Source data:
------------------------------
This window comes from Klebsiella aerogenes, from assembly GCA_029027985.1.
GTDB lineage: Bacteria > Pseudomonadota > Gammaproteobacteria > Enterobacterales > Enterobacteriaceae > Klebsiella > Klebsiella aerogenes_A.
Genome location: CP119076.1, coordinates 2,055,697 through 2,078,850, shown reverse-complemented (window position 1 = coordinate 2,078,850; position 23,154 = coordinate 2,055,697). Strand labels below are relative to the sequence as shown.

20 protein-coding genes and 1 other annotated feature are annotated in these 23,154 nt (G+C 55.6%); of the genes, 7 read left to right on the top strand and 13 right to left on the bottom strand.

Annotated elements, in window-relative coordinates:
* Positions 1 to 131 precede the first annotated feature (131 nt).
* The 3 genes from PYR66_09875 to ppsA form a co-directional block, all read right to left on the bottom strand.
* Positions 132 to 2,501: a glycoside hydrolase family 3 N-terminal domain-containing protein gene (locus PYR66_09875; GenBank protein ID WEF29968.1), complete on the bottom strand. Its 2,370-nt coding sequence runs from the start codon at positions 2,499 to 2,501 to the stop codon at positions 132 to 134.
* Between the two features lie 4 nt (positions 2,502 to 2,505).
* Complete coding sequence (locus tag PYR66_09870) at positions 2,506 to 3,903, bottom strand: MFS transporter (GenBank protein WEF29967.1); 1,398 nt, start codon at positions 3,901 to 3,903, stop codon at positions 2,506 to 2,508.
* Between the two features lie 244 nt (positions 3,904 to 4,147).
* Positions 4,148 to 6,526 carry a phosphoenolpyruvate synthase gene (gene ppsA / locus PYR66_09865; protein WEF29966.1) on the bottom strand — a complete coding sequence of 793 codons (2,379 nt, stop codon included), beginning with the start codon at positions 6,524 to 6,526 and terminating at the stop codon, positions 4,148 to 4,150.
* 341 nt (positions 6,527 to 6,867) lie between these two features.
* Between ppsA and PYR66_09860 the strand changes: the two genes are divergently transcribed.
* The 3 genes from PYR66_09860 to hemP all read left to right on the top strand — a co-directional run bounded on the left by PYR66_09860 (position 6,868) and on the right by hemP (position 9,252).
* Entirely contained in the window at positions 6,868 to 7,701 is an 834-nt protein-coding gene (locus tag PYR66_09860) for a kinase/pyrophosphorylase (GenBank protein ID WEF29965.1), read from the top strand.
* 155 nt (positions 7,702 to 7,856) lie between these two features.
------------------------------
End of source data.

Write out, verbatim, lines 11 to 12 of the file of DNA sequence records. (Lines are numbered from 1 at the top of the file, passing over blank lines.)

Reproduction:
* Between the two features lie 244 nt (positions 3,904 to 4,147).
* Positions 4,148 to 6,526 carry a phosphoenolpyruvate synthase gene (gene ppsA / locus PYR66_09865; protein WEF29966.1) on the bottom strand — a complete coding sequence of 793 codons (2,379 nt, stop codon included), beginning with the start codon at positions 6,524 to 6,526 and terminating at the stop codon, positions 4,148 to 4,150.